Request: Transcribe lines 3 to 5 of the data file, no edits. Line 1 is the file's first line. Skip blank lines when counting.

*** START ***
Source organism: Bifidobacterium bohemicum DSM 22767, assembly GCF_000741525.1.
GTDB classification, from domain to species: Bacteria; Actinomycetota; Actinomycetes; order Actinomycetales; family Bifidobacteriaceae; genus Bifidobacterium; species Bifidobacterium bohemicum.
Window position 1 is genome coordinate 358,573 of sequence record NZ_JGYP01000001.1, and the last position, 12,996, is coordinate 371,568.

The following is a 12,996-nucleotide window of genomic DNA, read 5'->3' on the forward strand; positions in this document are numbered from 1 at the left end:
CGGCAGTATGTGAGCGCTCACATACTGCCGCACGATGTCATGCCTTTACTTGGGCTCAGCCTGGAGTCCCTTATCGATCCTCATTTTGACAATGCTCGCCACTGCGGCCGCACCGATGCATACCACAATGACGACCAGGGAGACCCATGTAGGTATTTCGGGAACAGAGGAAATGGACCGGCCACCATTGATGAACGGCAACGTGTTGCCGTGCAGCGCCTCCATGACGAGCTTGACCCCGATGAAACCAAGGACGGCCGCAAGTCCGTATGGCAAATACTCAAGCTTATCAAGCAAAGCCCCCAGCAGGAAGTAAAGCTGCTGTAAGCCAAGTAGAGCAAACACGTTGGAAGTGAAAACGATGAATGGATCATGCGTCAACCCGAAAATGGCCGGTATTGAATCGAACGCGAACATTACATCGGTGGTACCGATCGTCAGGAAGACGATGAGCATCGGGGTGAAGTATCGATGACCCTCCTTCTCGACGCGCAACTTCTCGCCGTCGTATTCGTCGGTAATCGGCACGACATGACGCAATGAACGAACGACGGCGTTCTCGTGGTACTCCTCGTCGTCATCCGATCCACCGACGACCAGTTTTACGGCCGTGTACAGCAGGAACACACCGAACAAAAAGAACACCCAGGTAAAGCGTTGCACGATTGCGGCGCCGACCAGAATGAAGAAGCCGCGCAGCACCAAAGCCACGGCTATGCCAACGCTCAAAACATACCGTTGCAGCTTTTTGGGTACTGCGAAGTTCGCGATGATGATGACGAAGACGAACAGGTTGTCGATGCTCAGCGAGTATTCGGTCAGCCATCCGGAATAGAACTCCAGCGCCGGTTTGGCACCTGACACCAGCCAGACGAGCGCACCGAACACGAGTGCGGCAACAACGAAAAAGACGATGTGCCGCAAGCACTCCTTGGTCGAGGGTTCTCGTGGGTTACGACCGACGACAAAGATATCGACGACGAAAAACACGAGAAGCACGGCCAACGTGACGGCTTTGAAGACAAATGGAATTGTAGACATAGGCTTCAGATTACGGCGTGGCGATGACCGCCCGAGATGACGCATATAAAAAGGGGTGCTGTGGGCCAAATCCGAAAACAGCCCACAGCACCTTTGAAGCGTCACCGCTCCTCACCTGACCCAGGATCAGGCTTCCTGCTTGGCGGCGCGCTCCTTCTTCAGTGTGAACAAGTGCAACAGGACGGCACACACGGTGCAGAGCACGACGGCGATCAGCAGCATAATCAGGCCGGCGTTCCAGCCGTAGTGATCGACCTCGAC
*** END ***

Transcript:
Window position 1 is genome coordinate 358,573 of sequence record NZ_JGYP01000001.1, and the last position, 12,996, is coordinate 371,568.

The following is a 12,996-nucleotide window of genomic DNA, read 5'->3' on the forward strand; positions in this document are numbered from 1 at the left end:
CGGCAGTATGTGAGCGCTCACATACTGCCGCACGATGTCATGCCTTTACTTGGGCTCAGCCTGGAGTCCCTTATCGATCCTCATTTTGACAATGCTCGCCACTGCGGCCGCACCGATGCATACCACAATGACGACCAGGGAGACCCATGTAGGTATTTCGGGAACAGAGGAAATGGACCGGCCACCATTGATGAACGGCAACGTGTTGCCGTGCAGCGCCTCCATGACGAGCTTGACCCCGATGAAACCAAGGACGGCCGCAAGTCCGTATGGCAAATACTCAAGCTTATCAAGCAAAGCCCCCAGCAGGAAGTAAAGCTGCTGTAAGCCAAGTAGAGCAAACACGTTGGAAGTGAAAACGATGAATGGATCATGCGTCAACCCGAAAATGGCCGGTATTGAATCGAACGCGAACATTACATCGGTGGTACCGATCGTCAGGAAGACGATGAGCATCGGGGTGAAGTATCGATGACCCTCCTTCTCGACGCGCAACTTCTCGCCGTCGTATTCGTCGGTAATCGGCACGACATGACGCAATGAACGAACGACGGCGTTCTCGTGGTACTCCTCGTCGTCATCCGATCCACCGACGACCAGTTTTACGGCCGTGTACAGCAGGAACACACCGAACAAAAAGAACACCCAGGTAAAGCGTTGCACGATTGCGGCGCCGACCAGAATGAAGAAGCCGCGCAGCACCAAAGCCACGGCTATGCCAACGCTCAAAACATACCGTTGCAGCTTTTTGGGTACTGCGAAGTTCGCGATGATGATGACGAAGACGAACAGGTTGTCGATGCTCAGCGAGTATTCGGTCAGCCATCCGGAATAGAACTCCAGCGCCGGTTTGGCACCTGACACCAGCCAGACGAGCGCACCGAACACGAGTGCGGCAACAACGAAAAAGACGATGTGCCGCAAGCACTCCTTGGTCGAGGGTTCTCGTGGGTTACGACCGACGACAAAGATATCGACGACGAAAAACACGAGAAGCACGGCCAACGTGACGGCTTTGAAGACAAATGGAATTGTAGACATAGGCTTCAGATTACGGCGTGGCGATGACCGCCCGAGATGACGCATATAAAAAGGGGTGCTGTGGGCCAAATCCGAAAACAGCCCACAGCACCTTTGAAGCGTCACCGCTCCTCACCTGACCCAGGATCAGGCTTCCTGCTTGGCGGCGCGCTCCTTCTTCAGTGTGAACAAGTGCAACAGGACGGCACACACGGTGCAGAGCACGACGGCGATCAGCAGCATAATCAGGCCGGCGTTCCAGCCGTAGTGATCGACCTCGAC